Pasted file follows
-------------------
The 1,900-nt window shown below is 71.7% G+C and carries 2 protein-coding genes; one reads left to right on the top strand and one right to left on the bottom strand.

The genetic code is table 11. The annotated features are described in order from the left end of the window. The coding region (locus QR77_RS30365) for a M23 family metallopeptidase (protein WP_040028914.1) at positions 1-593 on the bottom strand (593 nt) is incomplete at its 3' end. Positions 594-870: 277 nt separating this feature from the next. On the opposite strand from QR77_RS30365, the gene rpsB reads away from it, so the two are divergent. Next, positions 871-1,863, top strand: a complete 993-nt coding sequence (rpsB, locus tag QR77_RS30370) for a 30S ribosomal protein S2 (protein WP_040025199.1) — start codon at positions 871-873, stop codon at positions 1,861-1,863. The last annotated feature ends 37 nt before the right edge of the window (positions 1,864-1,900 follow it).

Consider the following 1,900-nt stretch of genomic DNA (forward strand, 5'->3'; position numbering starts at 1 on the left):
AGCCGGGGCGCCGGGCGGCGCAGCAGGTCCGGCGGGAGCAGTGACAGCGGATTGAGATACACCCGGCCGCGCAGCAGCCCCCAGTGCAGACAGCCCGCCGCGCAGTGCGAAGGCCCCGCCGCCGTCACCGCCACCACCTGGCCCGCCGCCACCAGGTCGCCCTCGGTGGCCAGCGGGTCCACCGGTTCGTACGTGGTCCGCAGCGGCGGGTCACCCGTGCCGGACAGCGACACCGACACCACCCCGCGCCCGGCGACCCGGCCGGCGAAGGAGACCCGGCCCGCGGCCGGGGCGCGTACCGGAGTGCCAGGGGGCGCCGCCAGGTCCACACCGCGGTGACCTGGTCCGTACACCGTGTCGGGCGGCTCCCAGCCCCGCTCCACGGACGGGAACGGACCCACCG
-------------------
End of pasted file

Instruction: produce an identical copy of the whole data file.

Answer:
The 1,900-nt window shown below is 71.7% G+C and carries 2 protein-coding genes; one reads left to right on the top strand and one right to left on the bottom strand.

The genetic code is table 11. The annotated features are described in order from the left end of the window. The coding region (locus QR77_RS30365) for a M23 family metallopeptidase (protein WP_040028914.1) at positions 1-593 on the bottom strand (593 nt) is incomplete at its 3' end. Positions 594-870: 277 nt separating this feature from the next. On the opposite strand from QR77_RS30365, the gene rpsB reads away from it, so the two are divergent. Next, positions 871-1,863, top strand: a complete 993-nt coding sequence (rpsB, locus tag QR77_RS30370) for a 30S ribosomal protein S2 (protein WP_040025199.1) — start codon at positions 871-873, stop codon at positions 1,861-1,863. The last annotated feature ends 37 nt before the right edge of the window (positions 1,864-1,900 follow it).

Consider the following 1,900-nt stretch of genomic DNA (forward strand, 5'->3'; position numbering starts at 1 on the left):
AGCCGGGGCGCCGGGCGGCGCAGCAGGTCCGGCGGGAGCAGTGACAGCGGATTGAGATACACCCGGCCGCGCAGCAGCCCCCAGTGCAGACAGCCCGCCGCGCAGTGCGAAGGCCCCGCCGCCGTCACCGCCACCACCTGGCCCGCCGCCACCAGGTCGCCCTCGGTGGCCAGCGGGTCCACCGGTTCGTACGTGGTCCGCAGCGGCGGGTCACCCGTGCCGGACAGCGACACCGACACCACCCCGCGCCCGGCGACCCGGCCGGCGAAGGAGACCCGGCCCGCGGCCGGGGCGCGTACCGGAGTGCCAGGGGGCGCCGCCAGGTCCACACCGCGGTGACCTGGTCCGTACACCGTGTCGGGCGGCTCCCAGCCCCGCTCCACGGACGGGAACGGACCCACCG